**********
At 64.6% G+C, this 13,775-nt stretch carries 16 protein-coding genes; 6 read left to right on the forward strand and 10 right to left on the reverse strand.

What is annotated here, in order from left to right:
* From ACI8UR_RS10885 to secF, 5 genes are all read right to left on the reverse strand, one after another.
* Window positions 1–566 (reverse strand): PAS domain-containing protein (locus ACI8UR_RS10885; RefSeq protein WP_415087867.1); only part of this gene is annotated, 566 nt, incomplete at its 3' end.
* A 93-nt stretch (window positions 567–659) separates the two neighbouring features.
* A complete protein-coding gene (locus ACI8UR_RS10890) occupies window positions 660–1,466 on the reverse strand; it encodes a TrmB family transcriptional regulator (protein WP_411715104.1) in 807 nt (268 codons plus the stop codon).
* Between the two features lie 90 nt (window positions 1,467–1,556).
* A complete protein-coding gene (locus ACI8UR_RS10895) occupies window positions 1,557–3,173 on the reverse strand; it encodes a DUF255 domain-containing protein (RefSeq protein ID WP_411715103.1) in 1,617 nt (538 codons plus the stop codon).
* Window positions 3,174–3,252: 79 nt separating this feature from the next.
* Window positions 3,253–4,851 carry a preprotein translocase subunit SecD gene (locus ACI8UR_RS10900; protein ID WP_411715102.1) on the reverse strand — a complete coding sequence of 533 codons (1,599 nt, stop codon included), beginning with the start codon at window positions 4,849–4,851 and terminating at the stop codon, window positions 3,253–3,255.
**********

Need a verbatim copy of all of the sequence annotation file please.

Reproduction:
At 64.6% G+C, this 13,775-nt stretch carries 16 protein-coding genes; 6 read left to right on the forward strand and 10 right to left on the reverse strand.

What is annotated here, in order from left to right:
* From ACI8UR_RS10885 to secF, 5 genes are all read right to left on the reverse strand, one after another.
* Window positions 1–566 (reverse strand): PAS domain-containing protein (locus ACI8UR_RS10885; RefSeq protein WP_415087867.1); only part of this gene is annotated, 566 nt, incomplete at its 3' end.
* A 93-nt stretch (window positions 567–659) separates the two neighbouring features.
* A complete protein-coding gene (locus ACI8UR_RS10890) occupies window positions 660–1,466 on the reverse strand; it encodes a TrmB family transcriptional regulator (protein WP_411715104.1) in 807 nt (268 codons plus the stop codon).
* Between the two features lie 90 nt (window positions 1,467–1,556).
* A complete protein-coding gene (locus ACI8UR_RS10895) occupies window positions 1,557–3,173 on the reverse strand; it encodes a DUF255 domain-containing protein (RefSeq protein ID WP_411715103.1) in 1,617 nt (538 codons plus the stop codon).
* Window positions 3,174–3,252: 79 nt separating this feature from the next.
* Window positions 3,253–4,851 carry a preprotein translocase subunit SecD gene (locus ACI8UR_RS10900; protein ID WP_411715102.1) on the reverse strand — a complete coding sequence of 533 codons (1,599 nt, stop codon included), beginning with the start codon at window positions 4,849–4,851 and terminating at the stop codon, window positions 3,253–3,255.